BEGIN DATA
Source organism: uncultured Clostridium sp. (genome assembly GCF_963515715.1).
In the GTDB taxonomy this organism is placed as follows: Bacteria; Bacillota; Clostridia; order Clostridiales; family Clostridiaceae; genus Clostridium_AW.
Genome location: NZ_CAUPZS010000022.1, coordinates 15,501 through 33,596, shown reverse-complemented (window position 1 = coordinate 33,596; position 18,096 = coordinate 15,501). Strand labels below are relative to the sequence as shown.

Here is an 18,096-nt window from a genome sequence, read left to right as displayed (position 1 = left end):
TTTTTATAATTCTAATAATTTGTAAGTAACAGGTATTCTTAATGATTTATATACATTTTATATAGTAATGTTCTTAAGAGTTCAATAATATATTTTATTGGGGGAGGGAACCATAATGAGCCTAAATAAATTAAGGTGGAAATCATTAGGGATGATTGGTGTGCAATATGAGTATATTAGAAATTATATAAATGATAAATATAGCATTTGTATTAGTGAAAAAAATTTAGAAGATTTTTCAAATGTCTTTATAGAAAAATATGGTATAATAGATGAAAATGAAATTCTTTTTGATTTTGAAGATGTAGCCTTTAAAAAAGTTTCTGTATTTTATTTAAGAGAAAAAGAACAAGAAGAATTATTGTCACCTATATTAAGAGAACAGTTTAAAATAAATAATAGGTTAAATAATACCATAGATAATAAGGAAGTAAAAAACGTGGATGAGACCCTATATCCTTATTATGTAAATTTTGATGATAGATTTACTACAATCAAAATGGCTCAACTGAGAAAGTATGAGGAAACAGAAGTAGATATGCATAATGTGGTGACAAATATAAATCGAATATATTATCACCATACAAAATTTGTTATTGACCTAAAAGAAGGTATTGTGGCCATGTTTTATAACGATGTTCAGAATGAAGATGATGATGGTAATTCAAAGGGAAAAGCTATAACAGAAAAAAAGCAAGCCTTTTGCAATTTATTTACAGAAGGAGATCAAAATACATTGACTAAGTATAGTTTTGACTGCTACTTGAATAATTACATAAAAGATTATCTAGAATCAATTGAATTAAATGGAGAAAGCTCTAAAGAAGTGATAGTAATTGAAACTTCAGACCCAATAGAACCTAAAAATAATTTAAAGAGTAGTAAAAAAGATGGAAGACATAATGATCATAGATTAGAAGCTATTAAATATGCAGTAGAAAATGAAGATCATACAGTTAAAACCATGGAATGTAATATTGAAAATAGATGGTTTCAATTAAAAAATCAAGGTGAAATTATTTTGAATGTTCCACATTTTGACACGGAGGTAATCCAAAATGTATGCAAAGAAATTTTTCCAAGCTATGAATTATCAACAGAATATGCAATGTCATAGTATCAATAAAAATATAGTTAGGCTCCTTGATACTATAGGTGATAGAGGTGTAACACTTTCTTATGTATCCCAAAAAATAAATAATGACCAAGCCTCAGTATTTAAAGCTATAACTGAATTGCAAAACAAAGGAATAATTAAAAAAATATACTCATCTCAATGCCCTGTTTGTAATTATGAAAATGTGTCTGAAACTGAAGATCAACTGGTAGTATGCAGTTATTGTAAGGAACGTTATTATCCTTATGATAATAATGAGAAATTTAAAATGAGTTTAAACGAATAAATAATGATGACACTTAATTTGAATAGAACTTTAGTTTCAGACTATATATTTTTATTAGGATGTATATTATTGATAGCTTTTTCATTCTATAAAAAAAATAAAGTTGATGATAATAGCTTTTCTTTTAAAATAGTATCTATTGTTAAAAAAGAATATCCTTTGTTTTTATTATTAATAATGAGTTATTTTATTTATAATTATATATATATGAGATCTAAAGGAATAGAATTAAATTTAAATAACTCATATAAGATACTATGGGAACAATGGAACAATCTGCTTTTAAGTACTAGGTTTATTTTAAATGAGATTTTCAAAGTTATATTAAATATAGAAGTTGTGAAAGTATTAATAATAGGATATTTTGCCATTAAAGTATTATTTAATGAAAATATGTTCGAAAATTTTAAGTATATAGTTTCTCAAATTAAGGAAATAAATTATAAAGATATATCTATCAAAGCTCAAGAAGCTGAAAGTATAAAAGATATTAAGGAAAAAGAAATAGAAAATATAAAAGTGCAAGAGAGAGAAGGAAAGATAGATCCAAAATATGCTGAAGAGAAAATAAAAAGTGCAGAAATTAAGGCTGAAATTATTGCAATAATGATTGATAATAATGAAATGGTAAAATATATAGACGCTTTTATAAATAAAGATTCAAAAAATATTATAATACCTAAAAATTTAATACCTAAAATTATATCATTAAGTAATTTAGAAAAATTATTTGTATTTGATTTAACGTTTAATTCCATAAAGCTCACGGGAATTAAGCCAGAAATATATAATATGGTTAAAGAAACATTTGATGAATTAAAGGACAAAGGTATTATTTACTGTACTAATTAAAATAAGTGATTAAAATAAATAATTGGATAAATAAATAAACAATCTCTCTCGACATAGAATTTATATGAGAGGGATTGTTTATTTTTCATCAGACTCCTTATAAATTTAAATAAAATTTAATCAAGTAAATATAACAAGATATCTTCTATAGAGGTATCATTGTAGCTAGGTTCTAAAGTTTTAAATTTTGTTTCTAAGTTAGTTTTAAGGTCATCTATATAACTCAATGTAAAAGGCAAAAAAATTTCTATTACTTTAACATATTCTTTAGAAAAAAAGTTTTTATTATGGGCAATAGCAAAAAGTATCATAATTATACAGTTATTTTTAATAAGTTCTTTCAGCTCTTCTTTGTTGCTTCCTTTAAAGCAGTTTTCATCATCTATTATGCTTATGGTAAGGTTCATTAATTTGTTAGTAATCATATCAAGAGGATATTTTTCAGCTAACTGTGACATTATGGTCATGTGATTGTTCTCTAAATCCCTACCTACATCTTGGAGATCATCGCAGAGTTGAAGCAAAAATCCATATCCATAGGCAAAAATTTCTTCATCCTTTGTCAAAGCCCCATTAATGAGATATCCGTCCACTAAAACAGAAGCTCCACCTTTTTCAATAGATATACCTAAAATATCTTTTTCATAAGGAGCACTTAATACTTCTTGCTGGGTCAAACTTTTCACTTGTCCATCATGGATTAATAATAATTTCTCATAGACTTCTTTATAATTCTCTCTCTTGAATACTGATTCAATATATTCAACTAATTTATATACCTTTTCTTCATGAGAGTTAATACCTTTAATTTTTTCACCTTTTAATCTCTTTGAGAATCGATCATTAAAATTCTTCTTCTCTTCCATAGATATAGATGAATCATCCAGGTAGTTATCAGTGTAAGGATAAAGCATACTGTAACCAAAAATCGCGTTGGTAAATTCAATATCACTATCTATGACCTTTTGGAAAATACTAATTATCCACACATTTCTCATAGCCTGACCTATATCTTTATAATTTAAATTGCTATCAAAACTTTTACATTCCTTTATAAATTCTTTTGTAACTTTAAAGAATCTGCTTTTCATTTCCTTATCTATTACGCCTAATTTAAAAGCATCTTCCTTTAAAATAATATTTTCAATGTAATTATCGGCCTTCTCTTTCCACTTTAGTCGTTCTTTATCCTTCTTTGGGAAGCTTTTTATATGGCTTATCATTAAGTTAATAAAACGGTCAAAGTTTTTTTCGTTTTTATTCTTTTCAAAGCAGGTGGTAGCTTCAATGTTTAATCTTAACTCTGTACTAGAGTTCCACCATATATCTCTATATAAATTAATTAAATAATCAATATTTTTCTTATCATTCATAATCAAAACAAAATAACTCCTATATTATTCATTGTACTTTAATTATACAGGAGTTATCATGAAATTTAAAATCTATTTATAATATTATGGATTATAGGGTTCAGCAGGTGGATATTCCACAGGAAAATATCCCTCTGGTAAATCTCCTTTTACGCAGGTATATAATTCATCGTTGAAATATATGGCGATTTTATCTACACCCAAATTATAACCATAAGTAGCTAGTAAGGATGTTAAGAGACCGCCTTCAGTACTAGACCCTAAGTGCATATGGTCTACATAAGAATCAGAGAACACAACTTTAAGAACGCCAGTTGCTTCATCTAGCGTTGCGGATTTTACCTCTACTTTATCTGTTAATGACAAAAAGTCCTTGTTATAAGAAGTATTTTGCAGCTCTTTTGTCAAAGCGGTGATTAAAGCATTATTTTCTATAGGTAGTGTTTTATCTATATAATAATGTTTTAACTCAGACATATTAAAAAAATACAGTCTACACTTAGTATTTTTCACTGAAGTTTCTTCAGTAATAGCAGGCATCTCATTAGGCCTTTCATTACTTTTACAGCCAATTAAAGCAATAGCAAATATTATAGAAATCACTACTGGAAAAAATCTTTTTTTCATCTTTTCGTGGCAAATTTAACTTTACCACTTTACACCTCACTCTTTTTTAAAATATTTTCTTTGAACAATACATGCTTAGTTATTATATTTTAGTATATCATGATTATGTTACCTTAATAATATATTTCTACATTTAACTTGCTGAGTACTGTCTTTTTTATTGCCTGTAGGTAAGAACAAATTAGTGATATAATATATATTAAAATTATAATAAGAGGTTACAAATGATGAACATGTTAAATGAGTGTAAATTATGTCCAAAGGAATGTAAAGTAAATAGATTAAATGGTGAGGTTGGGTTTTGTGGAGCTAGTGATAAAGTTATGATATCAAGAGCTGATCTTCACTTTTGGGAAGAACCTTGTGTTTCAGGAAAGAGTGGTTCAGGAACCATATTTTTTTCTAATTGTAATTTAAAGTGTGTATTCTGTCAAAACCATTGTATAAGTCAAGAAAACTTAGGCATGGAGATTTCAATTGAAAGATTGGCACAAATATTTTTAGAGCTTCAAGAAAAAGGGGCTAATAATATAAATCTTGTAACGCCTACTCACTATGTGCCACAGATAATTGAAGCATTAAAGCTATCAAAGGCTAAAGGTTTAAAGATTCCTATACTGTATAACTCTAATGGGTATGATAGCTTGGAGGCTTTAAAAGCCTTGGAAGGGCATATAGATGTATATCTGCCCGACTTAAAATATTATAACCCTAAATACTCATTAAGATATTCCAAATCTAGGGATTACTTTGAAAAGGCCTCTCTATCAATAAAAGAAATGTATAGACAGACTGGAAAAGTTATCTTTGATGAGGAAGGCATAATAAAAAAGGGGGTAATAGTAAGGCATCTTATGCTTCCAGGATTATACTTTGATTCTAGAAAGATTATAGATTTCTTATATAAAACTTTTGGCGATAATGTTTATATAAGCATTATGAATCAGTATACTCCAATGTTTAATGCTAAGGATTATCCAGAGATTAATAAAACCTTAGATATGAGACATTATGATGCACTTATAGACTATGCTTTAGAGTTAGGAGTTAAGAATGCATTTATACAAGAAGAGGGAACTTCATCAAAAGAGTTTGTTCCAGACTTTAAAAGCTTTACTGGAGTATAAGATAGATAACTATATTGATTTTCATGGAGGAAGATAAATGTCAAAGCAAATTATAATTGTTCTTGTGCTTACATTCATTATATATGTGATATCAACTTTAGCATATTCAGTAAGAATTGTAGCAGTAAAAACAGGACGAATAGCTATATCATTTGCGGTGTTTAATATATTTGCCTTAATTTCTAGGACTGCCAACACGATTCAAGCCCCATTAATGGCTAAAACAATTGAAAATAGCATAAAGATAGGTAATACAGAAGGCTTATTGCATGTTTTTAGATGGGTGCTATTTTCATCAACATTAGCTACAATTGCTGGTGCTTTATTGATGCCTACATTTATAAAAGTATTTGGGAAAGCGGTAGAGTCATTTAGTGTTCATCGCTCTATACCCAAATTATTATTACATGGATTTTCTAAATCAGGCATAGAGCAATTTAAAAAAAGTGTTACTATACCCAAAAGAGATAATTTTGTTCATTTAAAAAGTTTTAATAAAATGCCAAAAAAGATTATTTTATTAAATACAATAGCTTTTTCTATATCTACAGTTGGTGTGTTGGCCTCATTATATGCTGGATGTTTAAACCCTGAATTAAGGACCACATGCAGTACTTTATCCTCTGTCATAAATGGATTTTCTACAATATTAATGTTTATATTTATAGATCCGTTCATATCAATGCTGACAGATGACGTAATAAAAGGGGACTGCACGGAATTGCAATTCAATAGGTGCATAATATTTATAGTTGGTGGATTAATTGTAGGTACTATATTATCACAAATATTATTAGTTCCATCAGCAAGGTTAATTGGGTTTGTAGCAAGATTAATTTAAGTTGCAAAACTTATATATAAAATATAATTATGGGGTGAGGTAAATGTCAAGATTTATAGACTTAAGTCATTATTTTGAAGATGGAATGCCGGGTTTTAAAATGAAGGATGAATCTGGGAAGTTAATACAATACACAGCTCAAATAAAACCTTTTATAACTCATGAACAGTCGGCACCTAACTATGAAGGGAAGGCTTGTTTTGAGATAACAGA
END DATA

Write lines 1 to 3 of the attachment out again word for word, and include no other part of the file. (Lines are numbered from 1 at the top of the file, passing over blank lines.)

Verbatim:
Source organism: uncultured Clostridium sp. (genome assembly GCF_963515715.1).
In the GTDB taxonomy this organism is placed as follows: Bacteria; Bacillota; Clostridia; order Clostridiales; family Clostridiaceae; genus Clostridium_AW.
Genome location: NZ_CAUPZS010000022.1, coordinates 15,501 through 33,596, shown reverse-complemented (window position 1 = coordinate 33,596; position 18,096 = coordinate 15,501). Strand labels below are relative to the sequence as shown.